Sunday, February 11, 2007

Bad Pedagogy at Home Depot

After a two-hour workout, I decided to meet Meredith at the Home Depot so we could learn how to tile our bathroom. I was tired, sore, and hungry, so my brain was translating the aluminum bleacher's texture at the talk site as doubly uncomfortable.

Anyway, Home-Depot-Tile-Guy arrived and removed two largish plastic soda bottles from a grocery bag. I got worried after he had done that because that meant he was going to teach for a long time. He then basically asked the twelve of us seated on the benches if we had any questions.

Uh . . . yeah? Lots? Maybe you should direct the order of your talk a little better?

So then insane-million-question-lady-in-the-front-row starts asking questions about her house, how to build a shower, how to tile a jacuzzi, how to tile the underside of her car, how to tile her cat. I mean, SHUT UP!!!! Insane-million-question-lady-in-the-front-row kept going on and on. When people had their own questions, insane-million-question-lady-in-the-front-row would cut them off, throw in a question, REALIZE that it wasn't related to the topic at hand, and then proceed to rephrase a question so it would fit her problem. Half the time she didn't even know what topic we were on. The other people on the bleachers were rolling their eyes. If I had hair on my head, I'd have pulled it out.

We ended up leaving the session early, but the damage had been done. I'd been put in a foul mood.

This is for the insane-million-question-lady-in-the-front-row:

Do-it-yourself is not for people who need to work on life skills first.


And this is for the Home-Depot-Tile-Guy:

1. Have a planned trajectory for your talk
2. Allow for questions if they're on topic. If they're not, politely tell the questioner that you'd be happy to speak with them after the session.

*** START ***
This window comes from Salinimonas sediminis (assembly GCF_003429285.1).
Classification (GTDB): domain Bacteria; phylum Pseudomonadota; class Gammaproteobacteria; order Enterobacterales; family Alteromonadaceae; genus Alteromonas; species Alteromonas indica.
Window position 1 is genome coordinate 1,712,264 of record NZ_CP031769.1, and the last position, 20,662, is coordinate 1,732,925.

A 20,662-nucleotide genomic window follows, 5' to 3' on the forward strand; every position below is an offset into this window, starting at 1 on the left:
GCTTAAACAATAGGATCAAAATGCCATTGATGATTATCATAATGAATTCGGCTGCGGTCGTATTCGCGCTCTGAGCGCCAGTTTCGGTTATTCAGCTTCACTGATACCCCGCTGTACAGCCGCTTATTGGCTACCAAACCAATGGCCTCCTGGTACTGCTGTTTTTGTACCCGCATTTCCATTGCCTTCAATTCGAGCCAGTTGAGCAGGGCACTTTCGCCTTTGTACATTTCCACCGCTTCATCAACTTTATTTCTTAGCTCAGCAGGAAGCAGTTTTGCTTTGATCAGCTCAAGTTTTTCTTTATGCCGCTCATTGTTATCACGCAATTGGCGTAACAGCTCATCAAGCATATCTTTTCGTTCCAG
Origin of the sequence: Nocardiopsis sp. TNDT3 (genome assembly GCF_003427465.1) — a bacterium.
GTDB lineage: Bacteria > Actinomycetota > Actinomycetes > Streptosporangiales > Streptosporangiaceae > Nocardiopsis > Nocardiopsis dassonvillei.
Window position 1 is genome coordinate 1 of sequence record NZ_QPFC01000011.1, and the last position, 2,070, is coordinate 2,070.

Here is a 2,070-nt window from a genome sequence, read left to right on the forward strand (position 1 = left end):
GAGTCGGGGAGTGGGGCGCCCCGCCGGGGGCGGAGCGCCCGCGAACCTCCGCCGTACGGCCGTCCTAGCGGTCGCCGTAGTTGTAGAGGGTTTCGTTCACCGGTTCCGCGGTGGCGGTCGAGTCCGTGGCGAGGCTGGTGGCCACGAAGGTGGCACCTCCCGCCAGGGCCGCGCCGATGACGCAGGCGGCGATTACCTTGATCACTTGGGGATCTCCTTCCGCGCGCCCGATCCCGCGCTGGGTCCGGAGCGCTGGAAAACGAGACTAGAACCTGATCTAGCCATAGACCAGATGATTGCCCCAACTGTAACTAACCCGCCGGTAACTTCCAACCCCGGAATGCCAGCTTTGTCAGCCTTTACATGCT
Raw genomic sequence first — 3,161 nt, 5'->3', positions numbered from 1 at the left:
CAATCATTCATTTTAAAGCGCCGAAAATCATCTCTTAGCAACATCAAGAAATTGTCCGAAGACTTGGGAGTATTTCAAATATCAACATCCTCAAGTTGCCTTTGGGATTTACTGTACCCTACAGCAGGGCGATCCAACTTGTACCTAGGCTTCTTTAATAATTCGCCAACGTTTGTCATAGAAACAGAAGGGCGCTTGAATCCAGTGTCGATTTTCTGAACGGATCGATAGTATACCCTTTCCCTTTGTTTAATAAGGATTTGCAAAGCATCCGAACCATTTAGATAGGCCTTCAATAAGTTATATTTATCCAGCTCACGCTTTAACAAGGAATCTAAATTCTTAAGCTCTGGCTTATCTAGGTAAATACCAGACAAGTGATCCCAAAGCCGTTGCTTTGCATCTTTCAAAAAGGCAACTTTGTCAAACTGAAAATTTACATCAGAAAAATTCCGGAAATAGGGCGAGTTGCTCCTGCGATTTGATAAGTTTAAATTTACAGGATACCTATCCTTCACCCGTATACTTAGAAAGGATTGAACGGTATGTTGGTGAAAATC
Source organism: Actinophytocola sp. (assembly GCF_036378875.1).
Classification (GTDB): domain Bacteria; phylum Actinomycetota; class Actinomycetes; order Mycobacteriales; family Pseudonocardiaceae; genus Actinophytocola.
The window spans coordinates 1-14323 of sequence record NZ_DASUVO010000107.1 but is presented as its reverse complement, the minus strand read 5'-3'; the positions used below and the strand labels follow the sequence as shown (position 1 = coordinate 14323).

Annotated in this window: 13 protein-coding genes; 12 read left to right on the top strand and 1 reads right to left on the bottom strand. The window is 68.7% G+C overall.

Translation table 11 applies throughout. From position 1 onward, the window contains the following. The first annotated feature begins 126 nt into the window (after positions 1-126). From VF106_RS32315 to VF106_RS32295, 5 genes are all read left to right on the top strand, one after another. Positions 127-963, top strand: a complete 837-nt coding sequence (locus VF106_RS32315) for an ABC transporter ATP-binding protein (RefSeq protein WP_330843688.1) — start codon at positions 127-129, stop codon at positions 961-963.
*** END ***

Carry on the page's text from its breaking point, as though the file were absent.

3. Keep the session on time.
4. Actually DEMONSTRATE how to tile instead of giving us product pitches.

(pissy mode off)

***

Students wrote pantoums in my poetry class. Funny form. The danger of it is you've really really really got to have some damn fine lines worth hearing more than once.

They're writing ghazals now. I hope Agha Shahid approves wherever he is.

The last two forms will be the villanelle and the sestina. Please give me the strength.

***

The last of the job candidates comes on Monday. I hear somewhere some school's conducting six searches in the same department. Talk about cruelty! One's hard enough!

***

PJ Harvey is in heavy rotation on the iPod.

4 comments:

Stephanie King said...

Your Home-Depot story made me laugh - a lot.

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Beware the villanelle. Mixing rhyme scheme with repetition is such a bad idea for beginning writer's. My student's last year had some really uniquely awful villanelles.

Oliver de la Paz said...

Glad I could lighten your day. Home Depot made handouts which would've been sufficient information. I didn't even need to subject myself to the torture . . .

***

As for the villanelle, they've been pretty good so far with the other forms. Sure, there's a lot of love poems and relationship poems, but at least they're writing in form. I prepared myself early in the quarter for the worst. I've been pleasantly surprised.

barbara jane said...

don't let them fool you. women customers at home depot are deceptively high maintenance. and the adolescent boy staff are there to cater to their every neurotic need.

and re the villanelle. i think the rhyme scheme and repetition together creates for some very interesting student work! and i think it's fine that students write about relationships and love. they're trying to figure it out. my students' villanelles were quite meaningful, and deep; the structure really helped them focus their material. my 2 cents.

cornshake said...

see? thats why we dont do those Home depot "do it yourself" classes. everything i learned abotu tiling, i read online and learned WHILE ON THE JOB. scary i know, but fun and pleased with the result. as for villanelles, i tell my students if i am pleased with the results (which i almost always am-their creativity astounds me sometimes-i will bring in Villanelle for a special guest visit. They love seeing her dog tag that reads her name on one side and "i love poetry" on the other...